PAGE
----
Civil Society Organisations from Africa have called for attention on finance adaptation issues for Africa, ahead of the 27th Conference of Parties to the UN Framework Convention on Climate Change (COP27) in Egypt.
Dr Mithika Mwenda, Executive Director, Pan African Climate Justice Alliance (PACJA), said this on Sunday ahead of the official opening of COP 27 in Sharma El- Sheikh, Egypt.
The News Agency of Nigeria (NAN) reports that the Conference, which began on Sunday, will end on Nov. 18.
At a side event, the CSOs under the umbrella of PACJA, stressed the need for focus on issues of financing adaptation, loss and damage and honour of climate finance pledges to Africa.
Loss and damage refer to permanent loss or repairable damage caused by the manifestations of climate change, including severe weather events, sea level rise and desertification.
It is used in international climate negotiations to highlight the need to give priority to climate-vulnerable countries (including Africa) due to the severe climate effects they are experiencing.
Vulnerable countries have argued that developed countries that cause the bulk of climate change with their historical emissions should pay for these effects.
Mwenda said the position of the African CSOs will be handed over to the UN Framework Convention on Climate Change (UNFCCC) Secretariat and delegates from the developed countries.
“We have outlined our expectations. It is up to the delegates to decide on the nature this COP should take.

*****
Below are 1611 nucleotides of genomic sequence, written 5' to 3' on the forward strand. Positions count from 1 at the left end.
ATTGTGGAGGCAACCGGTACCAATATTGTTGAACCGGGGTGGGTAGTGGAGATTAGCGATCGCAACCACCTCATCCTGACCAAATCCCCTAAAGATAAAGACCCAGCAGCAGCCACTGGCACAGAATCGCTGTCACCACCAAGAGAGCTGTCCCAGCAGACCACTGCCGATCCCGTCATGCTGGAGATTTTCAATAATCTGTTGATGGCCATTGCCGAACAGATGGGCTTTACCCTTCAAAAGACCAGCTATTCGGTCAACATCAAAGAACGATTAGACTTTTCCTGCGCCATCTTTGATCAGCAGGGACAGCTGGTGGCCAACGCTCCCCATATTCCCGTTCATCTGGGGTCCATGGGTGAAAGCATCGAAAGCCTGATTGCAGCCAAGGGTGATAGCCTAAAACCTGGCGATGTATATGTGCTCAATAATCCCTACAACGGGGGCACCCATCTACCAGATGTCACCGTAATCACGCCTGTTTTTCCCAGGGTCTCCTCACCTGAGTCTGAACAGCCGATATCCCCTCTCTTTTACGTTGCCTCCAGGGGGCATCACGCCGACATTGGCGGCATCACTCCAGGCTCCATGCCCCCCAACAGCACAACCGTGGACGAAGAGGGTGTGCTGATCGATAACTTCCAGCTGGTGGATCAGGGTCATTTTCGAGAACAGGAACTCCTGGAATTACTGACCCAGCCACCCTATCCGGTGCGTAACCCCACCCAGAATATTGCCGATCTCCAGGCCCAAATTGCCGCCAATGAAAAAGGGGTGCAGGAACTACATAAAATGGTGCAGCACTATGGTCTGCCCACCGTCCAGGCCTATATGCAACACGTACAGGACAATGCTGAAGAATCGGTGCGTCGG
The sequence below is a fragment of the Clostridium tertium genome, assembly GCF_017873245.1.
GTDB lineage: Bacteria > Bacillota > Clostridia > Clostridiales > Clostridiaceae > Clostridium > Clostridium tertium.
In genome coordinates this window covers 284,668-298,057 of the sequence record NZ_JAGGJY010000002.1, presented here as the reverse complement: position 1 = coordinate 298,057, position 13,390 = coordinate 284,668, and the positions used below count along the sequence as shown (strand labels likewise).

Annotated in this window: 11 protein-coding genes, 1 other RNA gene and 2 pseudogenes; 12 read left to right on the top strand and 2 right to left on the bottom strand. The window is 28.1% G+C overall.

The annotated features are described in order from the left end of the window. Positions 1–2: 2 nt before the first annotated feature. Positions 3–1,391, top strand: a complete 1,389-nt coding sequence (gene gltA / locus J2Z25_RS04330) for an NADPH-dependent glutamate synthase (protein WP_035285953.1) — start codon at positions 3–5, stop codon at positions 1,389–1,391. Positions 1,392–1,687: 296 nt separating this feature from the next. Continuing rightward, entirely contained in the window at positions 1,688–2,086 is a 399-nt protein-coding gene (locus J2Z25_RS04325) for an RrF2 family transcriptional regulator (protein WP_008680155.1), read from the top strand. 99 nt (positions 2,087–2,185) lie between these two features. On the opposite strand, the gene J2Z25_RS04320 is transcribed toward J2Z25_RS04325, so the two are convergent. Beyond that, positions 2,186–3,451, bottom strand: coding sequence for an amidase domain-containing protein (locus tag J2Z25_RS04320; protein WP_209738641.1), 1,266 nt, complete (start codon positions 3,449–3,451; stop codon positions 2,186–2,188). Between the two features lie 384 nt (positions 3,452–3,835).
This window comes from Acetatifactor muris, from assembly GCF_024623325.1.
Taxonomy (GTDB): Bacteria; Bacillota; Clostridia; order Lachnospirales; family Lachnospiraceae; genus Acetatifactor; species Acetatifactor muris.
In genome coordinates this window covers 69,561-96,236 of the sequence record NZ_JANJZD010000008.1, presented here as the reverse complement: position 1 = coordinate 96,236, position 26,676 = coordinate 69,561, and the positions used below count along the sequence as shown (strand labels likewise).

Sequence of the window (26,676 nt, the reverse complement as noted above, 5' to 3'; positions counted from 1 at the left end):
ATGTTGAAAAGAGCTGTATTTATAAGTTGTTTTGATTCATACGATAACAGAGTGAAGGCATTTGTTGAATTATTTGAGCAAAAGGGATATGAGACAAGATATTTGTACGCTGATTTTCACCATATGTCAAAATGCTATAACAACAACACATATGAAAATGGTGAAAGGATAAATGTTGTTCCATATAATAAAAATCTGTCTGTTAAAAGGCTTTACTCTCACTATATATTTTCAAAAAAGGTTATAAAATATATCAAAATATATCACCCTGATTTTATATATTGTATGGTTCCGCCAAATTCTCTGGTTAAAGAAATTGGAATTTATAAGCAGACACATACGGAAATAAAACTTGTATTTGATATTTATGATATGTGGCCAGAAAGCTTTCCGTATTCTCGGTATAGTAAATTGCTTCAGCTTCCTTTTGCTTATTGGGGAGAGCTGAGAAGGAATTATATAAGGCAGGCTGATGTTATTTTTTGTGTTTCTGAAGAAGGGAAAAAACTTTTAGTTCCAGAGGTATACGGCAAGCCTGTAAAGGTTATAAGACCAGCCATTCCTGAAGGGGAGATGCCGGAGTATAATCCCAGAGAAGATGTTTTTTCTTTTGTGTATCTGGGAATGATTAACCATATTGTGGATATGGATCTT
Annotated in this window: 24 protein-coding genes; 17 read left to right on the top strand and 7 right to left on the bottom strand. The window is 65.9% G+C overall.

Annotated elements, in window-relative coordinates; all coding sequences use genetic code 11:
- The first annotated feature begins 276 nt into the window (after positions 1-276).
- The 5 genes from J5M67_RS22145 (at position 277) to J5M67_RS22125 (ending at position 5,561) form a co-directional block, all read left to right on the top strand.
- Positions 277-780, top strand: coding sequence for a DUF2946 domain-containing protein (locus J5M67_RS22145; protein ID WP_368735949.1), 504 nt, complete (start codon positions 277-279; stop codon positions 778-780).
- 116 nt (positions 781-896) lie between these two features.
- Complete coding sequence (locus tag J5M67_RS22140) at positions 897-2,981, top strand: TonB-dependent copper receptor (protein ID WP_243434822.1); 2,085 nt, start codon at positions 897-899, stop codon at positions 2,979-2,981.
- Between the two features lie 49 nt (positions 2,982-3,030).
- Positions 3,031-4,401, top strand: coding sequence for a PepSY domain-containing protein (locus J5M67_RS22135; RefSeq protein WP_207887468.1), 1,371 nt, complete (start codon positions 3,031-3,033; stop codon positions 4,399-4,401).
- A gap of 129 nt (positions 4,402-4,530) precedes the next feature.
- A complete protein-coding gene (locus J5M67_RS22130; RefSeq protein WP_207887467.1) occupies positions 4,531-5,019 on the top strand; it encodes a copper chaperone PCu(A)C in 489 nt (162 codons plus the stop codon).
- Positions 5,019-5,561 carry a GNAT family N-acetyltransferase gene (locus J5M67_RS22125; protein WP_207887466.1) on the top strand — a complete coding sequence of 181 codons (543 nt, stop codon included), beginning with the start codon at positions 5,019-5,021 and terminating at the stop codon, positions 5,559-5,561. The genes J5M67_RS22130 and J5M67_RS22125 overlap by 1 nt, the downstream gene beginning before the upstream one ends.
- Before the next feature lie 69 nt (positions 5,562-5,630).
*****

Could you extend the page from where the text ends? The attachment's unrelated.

“But for us as Africans, issues we have highlighted and placed before the UNFCCC Secretariat will mean success or failure of this Climate Summit holding in Egypt,” Mwenda said.
The chairperson of Africa group of negotiators, Mr. Ephraim Shitima of Zambia, said they have been briefed from its interactions with the CSOs and other stakeholders about the African agenda at COP.
“After several meetings in Zambia, Ethiopia and Egypt, Africans are of one voice; saying Africa needs recognition as the continent with special needs and circumstances.
“They need financing of adaptation and loss and damage,” Shitima said.
He also emphasised the need for the Africa Group of Negotiators to advance the African agenda, which includes the continued demand by the continent for the G20 countries to deliver on the US$ 100 billion a year pledge that has yet to be honoured.
“Only by the developed countries honoring climate financing will countries in Africa be able to implement the national determined contributions plans which runs into billions of dollars beyond the capacities of most of our governments,” he said.
NAN reports that world leaders and representatives from about 198 countries are attending the summit.
President Muhammadu Buhari will be represented by the Minister of Environment, Mohammed Abdullahi, where he will deliver Nigeria’s National Statement at plenary, attend bilateral and side meetings on Nigeria’s Energy Transition Plan, amongst other engagements. (NAN)